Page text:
Susan Besser, MD, a family medicine specialist with Mercy Medical Center in Baltimore, says that if skin tags “get large, change color, or become infected or ulcerated, you need to see your doctor. In those cases, it may not be a simple skin tag and further evaluation is needed.” By and large, Todd Minars, MD, of MINARS Dermatology in Hollywood, Florida, states, “Skin tags are harmless. If they do not bother you, then there is no need to treat them.”
Español: eliminar lunares sin cirugía, Português: Remover Verrugas Sem Cirurgia, Deutsch: Leberflecke ohne Operation entfernen, Italiano: Asportare un Neo senza Chirurgia, 中文: 用非手术方法祛痣, Français: enlever les grains de beauté sans chirurgie, Русский: удалить родинки без операции, Bahasa Indonesia: Menghilangkan Tahi Lalat Tanpa Operasi, Nederlands: Moedervlekken verwijderen zonder chirurgische ingreep, Čeština: Jak odstranit znaménka bez chirurgického zákroku, العربية: إزالة الشامات دون جراحة, ไทย: กำจัดไฝแบบไม่ต้องผ่าตัด, Tiếng Việt: Loại bỏ nốt ruồi không cần phẫu thuật, 한국어: 수술 없이 점을 없애는 방법, 日本語: ホクロを除去する, हिन्दी: बिना सर्जरी मस्सा हटायें
I never knew what skin tags were until about 10 years ago. They’re annoying more than anything, but I know some people who are very concerned when they have them (even if they’ve gone to the doctor and been cleared). Good to see there are a number of home remedies. Not surprised to see apple cider vinegar listed as a possible solution. If ever nature produced a universal elixir, that would be it.
Skin tags are thought to occur from skin rubbing up against skin, since they are so often found in skin creases and folds.[2] Studies have shown existence of low-risk HPV 6 and 11 in skin tags, hinting at a possible role in its pathogenesis.[4] Acrochorda have been reported to have a prevalence of 46% in the general population.[5] A causal genetic component is thought to exist.[6] They also are more common in women than in men. Acrochorda were once thought to be associated with colorectal polyps, but studies have shown no such connection exists.[7] Rarely, they can be associated with the Birt–Hogg–Dubé syndrome, acromegaly, and polycystic ovary syndrome.[8]
Skin tags have been linked to diabetes. "We know that diabetics are more prone to them. More research is needed to know exactly why that is scientifically, but there’s some correlation that we observed with diabetes," says Geraghty. Though doctors don't fully understand why, the body's resistance to insulin might have something to do with it. So, if you have diabetes, you may be at an increased risk of developing skin tags.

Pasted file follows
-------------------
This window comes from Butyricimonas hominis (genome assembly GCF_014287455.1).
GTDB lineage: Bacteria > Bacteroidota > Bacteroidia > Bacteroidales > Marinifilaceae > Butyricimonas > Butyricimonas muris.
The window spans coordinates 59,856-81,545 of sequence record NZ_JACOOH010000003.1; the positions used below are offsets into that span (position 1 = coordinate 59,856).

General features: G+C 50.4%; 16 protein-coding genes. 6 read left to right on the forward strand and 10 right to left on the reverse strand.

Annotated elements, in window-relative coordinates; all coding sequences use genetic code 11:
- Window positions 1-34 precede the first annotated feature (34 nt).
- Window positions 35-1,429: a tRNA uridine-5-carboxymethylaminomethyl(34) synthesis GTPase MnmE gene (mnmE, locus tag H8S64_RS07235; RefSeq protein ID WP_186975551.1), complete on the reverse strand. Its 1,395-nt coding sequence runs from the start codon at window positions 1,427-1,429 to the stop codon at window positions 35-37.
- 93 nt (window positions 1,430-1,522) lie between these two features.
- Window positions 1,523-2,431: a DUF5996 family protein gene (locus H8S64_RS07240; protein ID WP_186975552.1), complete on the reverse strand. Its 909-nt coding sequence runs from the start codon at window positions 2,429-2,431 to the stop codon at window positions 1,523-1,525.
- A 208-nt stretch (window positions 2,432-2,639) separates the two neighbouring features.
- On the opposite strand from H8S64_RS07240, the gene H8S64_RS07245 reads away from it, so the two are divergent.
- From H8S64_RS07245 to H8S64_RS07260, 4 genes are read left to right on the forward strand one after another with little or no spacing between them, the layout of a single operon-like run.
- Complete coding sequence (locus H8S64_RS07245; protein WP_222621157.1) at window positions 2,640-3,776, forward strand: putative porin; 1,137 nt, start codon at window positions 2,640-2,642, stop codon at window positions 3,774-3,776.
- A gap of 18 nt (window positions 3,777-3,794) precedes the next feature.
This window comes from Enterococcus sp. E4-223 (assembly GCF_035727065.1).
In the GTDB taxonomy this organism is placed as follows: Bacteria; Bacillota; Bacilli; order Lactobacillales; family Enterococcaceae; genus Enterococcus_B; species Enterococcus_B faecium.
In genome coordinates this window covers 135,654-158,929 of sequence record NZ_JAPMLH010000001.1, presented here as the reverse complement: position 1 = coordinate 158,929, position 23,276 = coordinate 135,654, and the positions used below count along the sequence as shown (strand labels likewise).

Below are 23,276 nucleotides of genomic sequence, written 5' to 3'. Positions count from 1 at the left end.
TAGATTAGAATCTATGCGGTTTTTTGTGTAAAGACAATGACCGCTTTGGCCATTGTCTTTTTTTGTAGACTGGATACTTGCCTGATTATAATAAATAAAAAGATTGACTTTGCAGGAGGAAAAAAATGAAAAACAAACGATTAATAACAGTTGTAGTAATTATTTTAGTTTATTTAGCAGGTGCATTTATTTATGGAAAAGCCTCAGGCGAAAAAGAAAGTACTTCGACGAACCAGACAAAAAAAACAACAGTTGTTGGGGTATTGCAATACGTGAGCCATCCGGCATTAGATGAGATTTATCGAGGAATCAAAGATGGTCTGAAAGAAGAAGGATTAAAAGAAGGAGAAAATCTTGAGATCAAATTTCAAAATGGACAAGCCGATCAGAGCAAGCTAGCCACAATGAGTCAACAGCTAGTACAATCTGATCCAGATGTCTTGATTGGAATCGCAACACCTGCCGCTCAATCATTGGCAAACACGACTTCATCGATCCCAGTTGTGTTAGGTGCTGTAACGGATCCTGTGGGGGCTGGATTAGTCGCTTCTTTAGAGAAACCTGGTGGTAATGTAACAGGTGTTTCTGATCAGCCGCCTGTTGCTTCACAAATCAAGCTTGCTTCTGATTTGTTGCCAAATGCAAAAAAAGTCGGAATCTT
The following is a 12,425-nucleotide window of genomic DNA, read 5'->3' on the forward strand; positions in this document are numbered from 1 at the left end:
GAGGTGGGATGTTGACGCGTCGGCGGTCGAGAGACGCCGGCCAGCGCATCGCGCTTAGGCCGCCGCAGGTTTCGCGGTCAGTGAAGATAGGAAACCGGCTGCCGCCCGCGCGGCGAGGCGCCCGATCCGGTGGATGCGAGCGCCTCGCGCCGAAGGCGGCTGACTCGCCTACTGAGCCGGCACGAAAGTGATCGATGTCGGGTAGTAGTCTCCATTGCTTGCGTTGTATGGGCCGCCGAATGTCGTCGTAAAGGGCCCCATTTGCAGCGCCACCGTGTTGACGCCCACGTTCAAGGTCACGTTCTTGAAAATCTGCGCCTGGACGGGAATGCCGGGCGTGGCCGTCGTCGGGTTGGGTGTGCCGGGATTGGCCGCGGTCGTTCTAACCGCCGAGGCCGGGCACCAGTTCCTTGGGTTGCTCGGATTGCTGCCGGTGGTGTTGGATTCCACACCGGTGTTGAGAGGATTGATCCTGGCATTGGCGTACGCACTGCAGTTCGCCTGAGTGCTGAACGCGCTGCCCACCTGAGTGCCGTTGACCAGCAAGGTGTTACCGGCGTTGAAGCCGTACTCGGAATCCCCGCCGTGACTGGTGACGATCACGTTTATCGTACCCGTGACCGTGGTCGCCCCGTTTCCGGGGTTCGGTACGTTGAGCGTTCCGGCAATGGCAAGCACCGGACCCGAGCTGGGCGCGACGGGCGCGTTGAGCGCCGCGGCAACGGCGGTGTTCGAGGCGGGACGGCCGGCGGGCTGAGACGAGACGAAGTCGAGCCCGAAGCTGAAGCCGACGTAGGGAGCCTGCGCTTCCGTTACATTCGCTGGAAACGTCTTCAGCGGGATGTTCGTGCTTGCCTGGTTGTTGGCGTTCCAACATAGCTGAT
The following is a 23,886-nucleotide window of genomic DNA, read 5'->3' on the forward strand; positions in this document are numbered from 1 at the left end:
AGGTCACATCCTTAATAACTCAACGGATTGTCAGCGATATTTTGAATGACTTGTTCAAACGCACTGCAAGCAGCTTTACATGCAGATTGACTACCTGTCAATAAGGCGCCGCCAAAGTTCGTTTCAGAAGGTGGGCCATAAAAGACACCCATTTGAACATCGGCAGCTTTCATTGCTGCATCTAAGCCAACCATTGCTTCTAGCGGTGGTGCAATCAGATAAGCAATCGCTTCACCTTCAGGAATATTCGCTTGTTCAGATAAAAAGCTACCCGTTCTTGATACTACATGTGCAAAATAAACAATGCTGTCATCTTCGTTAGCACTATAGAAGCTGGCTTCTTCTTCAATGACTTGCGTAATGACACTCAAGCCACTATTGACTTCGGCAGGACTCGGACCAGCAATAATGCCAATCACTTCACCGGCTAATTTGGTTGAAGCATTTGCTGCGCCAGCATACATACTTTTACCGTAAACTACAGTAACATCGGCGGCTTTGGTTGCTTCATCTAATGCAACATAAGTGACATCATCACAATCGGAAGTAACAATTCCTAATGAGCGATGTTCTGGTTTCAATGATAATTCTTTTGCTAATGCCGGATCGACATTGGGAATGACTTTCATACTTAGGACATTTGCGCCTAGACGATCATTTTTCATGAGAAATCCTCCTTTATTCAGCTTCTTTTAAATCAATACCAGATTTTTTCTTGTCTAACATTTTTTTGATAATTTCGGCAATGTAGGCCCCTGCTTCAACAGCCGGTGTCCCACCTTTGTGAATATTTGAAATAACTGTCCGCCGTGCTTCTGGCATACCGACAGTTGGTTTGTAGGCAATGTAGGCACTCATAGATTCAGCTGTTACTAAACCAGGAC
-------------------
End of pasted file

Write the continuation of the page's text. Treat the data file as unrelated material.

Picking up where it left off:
The internet, of course, is full of interesting suggestions, including tying the stalk of a skin tag with dental floss or thread in an attempt to strangulate it and make it fall off. This, too, is a recipe for traumatizing your skin. Don't fall for sites hocking skin tag removal products. The right way to remove a skin tag is at the dermatologist's office. If you've been Googling "how to remove skin tags at home," you might as well stop.
I had a large, flat mole on my back. I started using H Moles 3x a day. It took almost 4 months-but I only used less then 2 small bottles. It is completely GONE with NO SCAR! If I had used a stronger mole remover that works quickly-there would have been a crater scar. Flat moles need this product. Don't give up...even if it is taking awhile. You WILL get results. Fabulous product!! * - Andrea
Back in the 1980s, there was some speculation that skin tags were more common in people who went on to develop colon polyps or colon cancer. Subsequent research published in the Archives of Internal Medicine and the Journal of Clinical Gastroenterology, however, found no association. That means people with skin tags had no greater chance of developing colon polyps or cancer. The authors concluded skin tags should not be used as a reason for more intensive screening.

Which skin conditions occur during pregnancy? Some common skin conditions can affect women during pregnancy, including hyperpigmentation, stretch marks and skin tags. These may be due to physical or hormonal changes. Some will disappear after pregnancy, but others, such as stretch marks, may remain. Topical creams may help, but check with a doctor before use. Read now
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